A Canadian Classic: 9 Unique Twists on Poutine

There are few dishes more classically Canadian than poutine, although some chefs are proclaiming it entirely Quebecois. Whatever its identity, it is said to have originated in a restaurant in Quebec in the 1950s (however, this, too, is a contentious topic), and the standard recipe includes French fries, gravy, and cheese curds. These nine restaurants are spicing things up, sometimes literally, with unique twists on poutine that we can’t argue with.

Poutine De Fruits de Mer at Chez Delmo, Montreal
A seafood lover’s dream, this dish is made with hand-cut french fries and topped with scallops, shrimp, and crayfish sauce. It’s a comforting snack ideal for chilly winter nights. Make a reservation at Chez Delmo.

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Vegan Poutine at LOV, Montreal
Vegans want a delicious mess of fries and cheese, too! This veggie-friendly spot makes theirs with miso gravy, kale chips, and vegan cheese. You can even order it with sweet potato fries for an extra dollar. Make a reservation at LOV.

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It’s Canadian, Eh-Lobster Poutine at Lobster Monster, Toronto
This best-selling appetizer is definitely a monster. The fries are slathered in melted mozzarella and chunks of lobster and then smothered in lobster bisque. It’s also served with a side of Canadian maple syrup — of course. Make a reservation at Lobster Monster.

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Duck Fat Fried Poutine at CHARCUT, Calgary
The potatoes here aren’t fried in any old oil; they’re crisped in duck fat. Owners John Jackson and Connie DeSousa say, “Our Duck Fat Fried Poutine is about indulgence and comfort.” The pile of duck fat fries is topped with chicken gravy and cheese curds from Quebec. Make a reservation at CHARCUT.

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Gnocchi Poutine at Mildred’s Temple Kitchen, Toronto
This gooey combo is an indulgence worth the calories. A riff on the Italian comfort food, this uber-rich poutine mixes fluffy potato dumplings with a rich oxtail gravy and Ontario cheese curds. Make a reservation at Mildred’s Temple Kitchen.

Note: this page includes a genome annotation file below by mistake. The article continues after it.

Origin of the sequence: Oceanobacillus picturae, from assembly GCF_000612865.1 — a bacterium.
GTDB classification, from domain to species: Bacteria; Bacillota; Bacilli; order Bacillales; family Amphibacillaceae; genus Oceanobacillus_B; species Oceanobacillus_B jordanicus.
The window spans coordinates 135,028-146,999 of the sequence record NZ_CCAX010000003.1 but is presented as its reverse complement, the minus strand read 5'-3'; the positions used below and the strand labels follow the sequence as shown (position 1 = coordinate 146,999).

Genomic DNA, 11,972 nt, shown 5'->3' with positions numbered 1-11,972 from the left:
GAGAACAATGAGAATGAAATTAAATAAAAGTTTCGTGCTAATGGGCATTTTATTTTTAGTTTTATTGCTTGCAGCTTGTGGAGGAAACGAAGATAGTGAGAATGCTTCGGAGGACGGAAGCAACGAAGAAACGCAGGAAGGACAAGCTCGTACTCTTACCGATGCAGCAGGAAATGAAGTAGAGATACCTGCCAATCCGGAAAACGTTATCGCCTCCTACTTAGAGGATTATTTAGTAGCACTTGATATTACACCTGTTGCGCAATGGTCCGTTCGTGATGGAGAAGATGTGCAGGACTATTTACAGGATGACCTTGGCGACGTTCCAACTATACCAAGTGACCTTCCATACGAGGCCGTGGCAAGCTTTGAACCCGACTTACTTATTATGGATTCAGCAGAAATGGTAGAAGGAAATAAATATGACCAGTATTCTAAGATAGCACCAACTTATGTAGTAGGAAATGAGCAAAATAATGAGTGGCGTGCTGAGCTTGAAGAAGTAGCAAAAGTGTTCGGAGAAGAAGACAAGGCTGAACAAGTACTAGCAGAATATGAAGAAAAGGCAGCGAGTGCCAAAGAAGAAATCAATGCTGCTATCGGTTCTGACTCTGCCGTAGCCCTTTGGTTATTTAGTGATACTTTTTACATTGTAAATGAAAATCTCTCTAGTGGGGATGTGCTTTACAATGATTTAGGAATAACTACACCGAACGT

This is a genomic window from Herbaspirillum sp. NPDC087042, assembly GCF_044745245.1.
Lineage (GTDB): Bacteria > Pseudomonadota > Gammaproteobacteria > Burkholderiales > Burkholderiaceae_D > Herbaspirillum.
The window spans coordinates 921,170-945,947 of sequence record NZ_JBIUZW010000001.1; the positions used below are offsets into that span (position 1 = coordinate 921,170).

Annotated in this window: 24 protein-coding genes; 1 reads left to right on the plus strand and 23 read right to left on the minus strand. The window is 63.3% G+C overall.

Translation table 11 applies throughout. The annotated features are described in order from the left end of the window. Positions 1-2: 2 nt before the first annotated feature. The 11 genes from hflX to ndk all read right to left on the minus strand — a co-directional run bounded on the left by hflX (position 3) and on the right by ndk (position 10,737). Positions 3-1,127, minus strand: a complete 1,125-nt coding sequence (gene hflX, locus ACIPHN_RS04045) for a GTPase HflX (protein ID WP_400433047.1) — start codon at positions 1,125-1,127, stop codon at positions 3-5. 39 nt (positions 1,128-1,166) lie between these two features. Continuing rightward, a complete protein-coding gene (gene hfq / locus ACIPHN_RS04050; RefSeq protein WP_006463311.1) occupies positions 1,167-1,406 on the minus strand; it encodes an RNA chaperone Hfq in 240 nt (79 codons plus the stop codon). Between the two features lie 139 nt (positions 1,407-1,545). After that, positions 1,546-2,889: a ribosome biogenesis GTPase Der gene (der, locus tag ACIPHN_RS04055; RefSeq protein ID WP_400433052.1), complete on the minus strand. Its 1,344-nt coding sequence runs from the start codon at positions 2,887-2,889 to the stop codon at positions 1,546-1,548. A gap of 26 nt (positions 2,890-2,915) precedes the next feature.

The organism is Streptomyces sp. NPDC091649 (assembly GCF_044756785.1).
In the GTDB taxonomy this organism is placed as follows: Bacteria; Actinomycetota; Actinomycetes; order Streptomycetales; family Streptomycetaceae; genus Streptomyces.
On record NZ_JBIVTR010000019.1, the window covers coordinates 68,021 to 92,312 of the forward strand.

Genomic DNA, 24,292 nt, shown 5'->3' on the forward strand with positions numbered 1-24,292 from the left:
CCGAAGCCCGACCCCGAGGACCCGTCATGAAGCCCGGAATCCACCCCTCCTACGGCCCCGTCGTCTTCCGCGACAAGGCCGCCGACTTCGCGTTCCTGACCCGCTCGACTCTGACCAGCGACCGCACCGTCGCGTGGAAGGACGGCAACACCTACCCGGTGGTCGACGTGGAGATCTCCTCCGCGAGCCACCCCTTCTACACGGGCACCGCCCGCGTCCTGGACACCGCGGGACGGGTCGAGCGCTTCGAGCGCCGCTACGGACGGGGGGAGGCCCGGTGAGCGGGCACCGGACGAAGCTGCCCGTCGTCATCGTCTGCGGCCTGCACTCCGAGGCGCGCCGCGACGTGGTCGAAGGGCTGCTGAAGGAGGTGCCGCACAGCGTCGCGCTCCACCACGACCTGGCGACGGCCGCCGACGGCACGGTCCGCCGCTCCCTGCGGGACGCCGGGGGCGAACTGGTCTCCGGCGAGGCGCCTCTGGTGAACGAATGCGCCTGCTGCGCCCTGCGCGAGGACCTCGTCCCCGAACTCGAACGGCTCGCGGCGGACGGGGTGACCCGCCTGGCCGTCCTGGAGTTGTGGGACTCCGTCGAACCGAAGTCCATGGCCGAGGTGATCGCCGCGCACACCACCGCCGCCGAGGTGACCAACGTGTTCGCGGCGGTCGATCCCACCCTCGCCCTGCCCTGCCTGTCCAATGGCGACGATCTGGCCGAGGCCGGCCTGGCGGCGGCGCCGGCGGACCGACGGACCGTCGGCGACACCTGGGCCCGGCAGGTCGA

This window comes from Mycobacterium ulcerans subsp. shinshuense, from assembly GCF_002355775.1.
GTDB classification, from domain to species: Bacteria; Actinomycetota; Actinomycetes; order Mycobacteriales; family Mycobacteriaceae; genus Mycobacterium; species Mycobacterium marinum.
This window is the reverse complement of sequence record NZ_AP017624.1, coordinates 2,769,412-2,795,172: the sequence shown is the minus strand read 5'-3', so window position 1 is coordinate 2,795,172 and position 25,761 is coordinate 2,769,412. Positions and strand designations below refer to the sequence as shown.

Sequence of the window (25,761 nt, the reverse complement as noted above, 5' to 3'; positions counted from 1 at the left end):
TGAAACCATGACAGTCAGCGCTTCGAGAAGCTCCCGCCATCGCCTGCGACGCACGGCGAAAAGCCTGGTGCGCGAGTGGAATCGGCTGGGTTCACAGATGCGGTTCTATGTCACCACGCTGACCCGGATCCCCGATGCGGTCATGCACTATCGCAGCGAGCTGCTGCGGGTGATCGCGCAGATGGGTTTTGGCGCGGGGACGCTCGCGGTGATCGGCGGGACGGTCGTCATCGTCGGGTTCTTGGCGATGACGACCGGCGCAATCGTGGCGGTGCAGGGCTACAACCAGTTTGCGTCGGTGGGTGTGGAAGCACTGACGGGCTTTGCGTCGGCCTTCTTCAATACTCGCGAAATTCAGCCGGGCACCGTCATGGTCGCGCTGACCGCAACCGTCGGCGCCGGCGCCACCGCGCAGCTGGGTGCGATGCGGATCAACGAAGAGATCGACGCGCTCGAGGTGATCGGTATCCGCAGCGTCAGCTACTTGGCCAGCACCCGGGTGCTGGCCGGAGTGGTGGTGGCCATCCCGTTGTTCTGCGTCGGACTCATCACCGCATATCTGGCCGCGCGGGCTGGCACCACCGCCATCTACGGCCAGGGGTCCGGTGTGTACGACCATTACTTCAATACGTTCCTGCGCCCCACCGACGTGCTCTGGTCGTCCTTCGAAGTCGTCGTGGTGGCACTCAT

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Unagi Poutine at Ikemen Ramen Bar, Calgary
The first to create a Japanese take on poutine in the whole of Canada. The dish starts off with hand-cut fries, and the chef adds some housemade chicken gravy, locally sourced cheese curds, and BBQ unagi, garlic mayo, dried seaweed powder, and bonito flakes. Make a reservation at Ikemen Ramen Bar.

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Seafood Poutine at The Fish Shack, Vancouver
Instead of using classic fries, this Vancouver spot starts off the dish with their Shack Spiced Fries. Then, they pour homemade clam chowder on top and add some cheese and bacon. VoilàMake a reservation at The Fish Shack.

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Butter Chicken Curry Poutine at Maezo, Toronto
This is a spin on a classic Indian dish and a classic Canadian dish. “The Curry Poutine is inspired by some of the most popular and our personal favourite dishes from our countries,” says owner Amit Sukhwani. They serve their fries topped with gravy, cheese, and a savory butter chicken curry. Make a reservation at Maezo.

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Tater Tot Poutine at STK, Toronto
Traditional fries are substituted with a childhood favorite — the tater tot. These bite-sized beauties are homemade and covered in chili remoulade and cheese curds and topped with bacon bits, chives, and spring onion. Make your taste buds even happier by adding on some lobster or smoked chicken. Make a reservation at STK.

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What restaurants serve your picks for the top twists on poutine? Let us know here or over on FacebookG+InstagramPinterest, or Twitter. And, remember to snap + share your #dishpics with us on Instagram for a chance to win in our weekly giveaway.

Katie Lockhart is a Brooklyn-based food and travel writer. When she’s not writing, she’s eating her way around the world and posting it all on her Instagram @findyourhappyplate and blog findyourhappyplate.co.

All photos courtesy of the featured restaurants.